It sounds like your growing up experience with holidays was truly a nightmare.  Holidays bring out the best and worst in people.  In alcoholic families or families with other serious emotional dysfunction holidays can be especially rough.  Expectations are high and inhibitions are low.  People “cut loose” and the results are often disastrous. Naturally, even the word “holiday” conjures up bad feelings and memories.

Now you are faced with a totally foreign situation—it sounds like your girlfriend has a fairly functional family that likes to celebrate the holidays and is really into them.   You, on the other hand, are probably still suffering a lot of PTSD (post-traumatic stress) from your long history of traumatic family holiday experiences.  These automatic reactions do not go away overnight just because you are now presented with the possibility of a better family situation.

You have a few options.  First, it is important to talk with your girlfriend (if you haven’t already) about your history and experiences with holidays.  If her experiences have been quite different from yours, she may have trouble understanding exactly how painful your experiences have been. However, even the healthiest of families have tension during the holidays from time to time.  Uncle Derek isn’t talking to his son and his son refuses to attend Christmas if his father is going to be there.  Someone feels slighted because they want to host the Christmas Eve celebration but the in-laws are getting to do it this year.  So-and-so is going to get more time with the grandchildren than someone else in the family. As trivial as these issues may seem to you, they might give your girlfriend a point of reference for how unpleasant holidays can be.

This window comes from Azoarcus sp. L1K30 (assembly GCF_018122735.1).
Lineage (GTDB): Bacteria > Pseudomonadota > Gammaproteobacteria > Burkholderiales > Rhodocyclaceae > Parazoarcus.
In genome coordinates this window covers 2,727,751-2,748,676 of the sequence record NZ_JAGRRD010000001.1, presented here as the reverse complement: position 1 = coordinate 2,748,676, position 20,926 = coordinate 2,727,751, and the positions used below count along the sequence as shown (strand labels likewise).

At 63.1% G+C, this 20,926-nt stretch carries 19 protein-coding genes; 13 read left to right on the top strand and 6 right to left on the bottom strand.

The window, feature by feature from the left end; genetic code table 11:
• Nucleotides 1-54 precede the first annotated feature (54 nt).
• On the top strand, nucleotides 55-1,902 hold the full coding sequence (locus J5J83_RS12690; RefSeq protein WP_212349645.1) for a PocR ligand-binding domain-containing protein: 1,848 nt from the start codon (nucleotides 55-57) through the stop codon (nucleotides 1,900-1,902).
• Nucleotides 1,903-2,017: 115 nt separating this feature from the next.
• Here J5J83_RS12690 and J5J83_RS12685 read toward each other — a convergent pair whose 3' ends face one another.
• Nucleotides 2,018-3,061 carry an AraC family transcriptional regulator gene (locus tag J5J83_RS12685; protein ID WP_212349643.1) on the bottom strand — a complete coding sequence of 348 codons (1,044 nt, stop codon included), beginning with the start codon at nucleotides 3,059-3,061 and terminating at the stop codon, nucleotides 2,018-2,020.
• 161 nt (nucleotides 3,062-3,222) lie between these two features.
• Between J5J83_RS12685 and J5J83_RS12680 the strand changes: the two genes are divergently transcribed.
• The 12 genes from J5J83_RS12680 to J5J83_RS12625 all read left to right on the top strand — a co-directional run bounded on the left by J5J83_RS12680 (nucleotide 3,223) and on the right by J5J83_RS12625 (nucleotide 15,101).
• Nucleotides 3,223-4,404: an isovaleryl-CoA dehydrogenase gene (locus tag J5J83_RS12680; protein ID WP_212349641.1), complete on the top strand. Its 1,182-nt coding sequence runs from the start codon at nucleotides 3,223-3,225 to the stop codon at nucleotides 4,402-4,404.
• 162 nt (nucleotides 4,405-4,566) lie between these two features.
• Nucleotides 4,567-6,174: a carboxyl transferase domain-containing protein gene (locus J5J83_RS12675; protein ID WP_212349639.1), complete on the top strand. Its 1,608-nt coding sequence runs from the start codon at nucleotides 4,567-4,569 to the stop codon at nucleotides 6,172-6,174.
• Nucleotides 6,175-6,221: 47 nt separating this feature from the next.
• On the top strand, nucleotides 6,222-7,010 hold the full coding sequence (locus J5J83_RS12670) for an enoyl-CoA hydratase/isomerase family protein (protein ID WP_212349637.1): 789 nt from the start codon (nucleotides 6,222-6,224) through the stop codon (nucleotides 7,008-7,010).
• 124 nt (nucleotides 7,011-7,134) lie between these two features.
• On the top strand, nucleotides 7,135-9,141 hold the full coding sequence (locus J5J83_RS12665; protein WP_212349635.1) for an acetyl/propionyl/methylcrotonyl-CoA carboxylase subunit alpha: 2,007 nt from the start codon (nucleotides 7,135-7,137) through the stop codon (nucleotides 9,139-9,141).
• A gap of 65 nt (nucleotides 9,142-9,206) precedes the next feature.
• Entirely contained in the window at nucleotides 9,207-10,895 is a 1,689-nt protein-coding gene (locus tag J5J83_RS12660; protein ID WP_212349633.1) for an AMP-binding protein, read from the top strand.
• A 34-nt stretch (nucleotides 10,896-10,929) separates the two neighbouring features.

The two of you need to have a frank discussion about your feelings of not wanting to participate in her family’s holiday celebrations.  You have the right not to participate in anything you don’t want to do, but the real question may be what you really want out of your relationships with your girlfriend and her family in the long-run.  If you think the relationship has real promise you may wish to participate at least to a minimal degree with an eye toward building up a new, more positive set of associations with the holidays.

It’s probably not wise to spend endless hours or days being with her family.  You will need time to step back and process the complicated feelings that are likely to arise as you have new holiday experiences.  Getting to know someone else’s extended family can be a challenge in and of itself.  Hopefully your partner will understand what you are trying to do and be as understanding and accepting of your pace and needs as possible.  It isn’t necessary for her to limit the time she chooses to spend with her family, only that she also be sensitive to the fact that your needs and your history are different from hers and patience is necessary for your experience of the holidays to change in a positive direction.